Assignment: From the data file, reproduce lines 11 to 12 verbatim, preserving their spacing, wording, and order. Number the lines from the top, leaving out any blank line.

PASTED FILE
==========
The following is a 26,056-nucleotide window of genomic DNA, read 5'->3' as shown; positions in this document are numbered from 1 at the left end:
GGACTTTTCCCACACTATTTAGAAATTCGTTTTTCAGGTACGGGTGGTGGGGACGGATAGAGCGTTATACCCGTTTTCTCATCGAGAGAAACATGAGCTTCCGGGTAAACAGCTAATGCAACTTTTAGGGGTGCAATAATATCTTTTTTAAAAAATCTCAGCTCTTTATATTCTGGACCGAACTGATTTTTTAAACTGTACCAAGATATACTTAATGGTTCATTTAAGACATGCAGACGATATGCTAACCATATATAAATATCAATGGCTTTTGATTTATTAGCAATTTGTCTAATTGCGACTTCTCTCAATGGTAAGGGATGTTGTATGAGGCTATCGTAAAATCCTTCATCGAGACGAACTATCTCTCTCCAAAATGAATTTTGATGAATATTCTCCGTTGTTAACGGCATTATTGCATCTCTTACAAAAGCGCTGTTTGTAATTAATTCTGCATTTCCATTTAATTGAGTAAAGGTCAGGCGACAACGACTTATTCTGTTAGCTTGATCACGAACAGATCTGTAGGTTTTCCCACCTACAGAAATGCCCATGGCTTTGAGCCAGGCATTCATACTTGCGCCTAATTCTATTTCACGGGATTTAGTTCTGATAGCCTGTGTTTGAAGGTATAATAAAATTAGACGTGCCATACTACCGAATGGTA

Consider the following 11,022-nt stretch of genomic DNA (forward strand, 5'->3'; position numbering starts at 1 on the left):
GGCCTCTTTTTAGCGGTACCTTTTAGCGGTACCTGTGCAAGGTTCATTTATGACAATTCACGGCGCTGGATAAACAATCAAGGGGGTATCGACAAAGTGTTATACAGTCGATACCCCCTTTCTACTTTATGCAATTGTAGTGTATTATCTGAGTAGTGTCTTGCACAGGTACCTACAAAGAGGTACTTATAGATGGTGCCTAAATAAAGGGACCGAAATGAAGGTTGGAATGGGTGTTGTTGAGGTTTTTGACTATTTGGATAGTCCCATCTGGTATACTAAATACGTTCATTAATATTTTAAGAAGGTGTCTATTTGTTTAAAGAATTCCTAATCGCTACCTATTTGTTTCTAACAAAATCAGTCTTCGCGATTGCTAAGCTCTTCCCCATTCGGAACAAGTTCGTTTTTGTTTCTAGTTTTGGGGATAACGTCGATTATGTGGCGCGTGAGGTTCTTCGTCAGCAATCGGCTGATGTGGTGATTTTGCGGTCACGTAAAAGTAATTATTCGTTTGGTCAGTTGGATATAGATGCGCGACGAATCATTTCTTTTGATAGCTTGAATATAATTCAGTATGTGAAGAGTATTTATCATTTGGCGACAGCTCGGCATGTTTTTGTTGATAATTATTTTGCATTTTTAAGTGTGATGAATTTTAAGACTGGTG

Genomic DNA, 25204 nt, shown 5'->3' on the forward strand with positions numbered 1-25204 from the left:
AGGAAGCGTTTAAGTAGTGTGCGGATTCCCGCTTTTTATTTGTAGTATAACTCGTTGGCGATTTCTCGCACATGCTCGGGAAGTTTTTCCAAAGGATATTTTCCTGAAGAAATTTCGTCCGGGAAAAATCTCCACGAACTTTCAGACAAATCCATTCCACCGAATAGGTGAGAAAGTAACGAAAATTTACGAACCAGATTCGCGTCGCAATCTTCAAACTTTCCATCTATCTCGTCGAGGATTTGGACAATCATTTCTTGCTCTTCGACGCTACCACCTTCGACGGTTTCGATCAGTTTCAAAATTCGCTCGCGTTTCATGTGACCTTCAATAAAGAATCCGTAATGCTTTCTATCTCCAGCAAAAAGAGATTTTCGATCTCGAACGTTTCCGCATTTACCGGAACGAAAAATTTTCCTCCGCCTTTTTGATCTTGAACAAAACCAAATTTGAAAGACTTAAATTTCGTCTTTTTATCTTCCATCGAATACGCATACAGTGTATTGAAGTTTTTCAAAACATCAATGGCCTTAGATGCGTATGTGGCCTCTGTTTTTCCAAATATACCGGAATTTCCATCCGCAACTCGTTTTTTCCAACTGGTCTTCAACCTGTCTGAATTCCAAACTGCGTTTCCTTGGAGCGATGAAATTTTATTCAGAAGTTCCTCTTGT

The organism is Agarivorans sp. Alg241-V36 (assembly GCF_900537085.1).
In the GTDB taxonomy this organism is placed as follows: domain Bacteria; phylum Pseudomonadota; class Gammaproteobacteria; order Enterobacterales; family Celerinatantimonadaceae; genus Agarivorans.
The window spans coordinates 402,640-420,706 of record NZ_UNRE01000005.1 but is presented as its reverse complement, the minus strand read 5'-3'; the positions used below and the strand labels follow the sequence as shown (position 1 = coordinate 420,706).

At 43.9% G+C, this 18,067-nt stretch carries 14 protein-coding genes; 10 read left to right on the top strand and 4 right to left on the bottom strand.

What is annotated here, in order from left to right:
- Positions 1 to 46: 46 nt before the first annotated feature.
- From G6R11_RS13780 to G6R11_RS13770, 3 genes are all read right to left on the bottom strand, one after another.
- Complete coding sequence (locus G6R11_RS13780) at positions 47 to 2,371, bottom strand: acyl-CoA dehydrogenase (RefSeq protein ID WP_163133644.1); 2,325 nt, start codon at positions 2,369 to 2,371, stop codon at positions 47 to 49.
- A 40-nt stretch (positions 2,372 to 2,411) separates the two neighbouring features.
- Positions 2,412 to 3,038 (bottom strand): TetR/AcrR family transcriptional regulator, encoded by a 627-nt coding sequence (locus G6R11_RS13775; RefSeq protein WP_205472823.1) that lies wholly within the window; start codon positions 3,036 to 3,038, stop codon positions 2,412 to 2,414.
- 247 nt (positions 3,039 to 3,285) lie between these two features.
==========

What is annotated here, in order from left to right:
- Positions 1 to 46: 46 nt before the first annotated feature.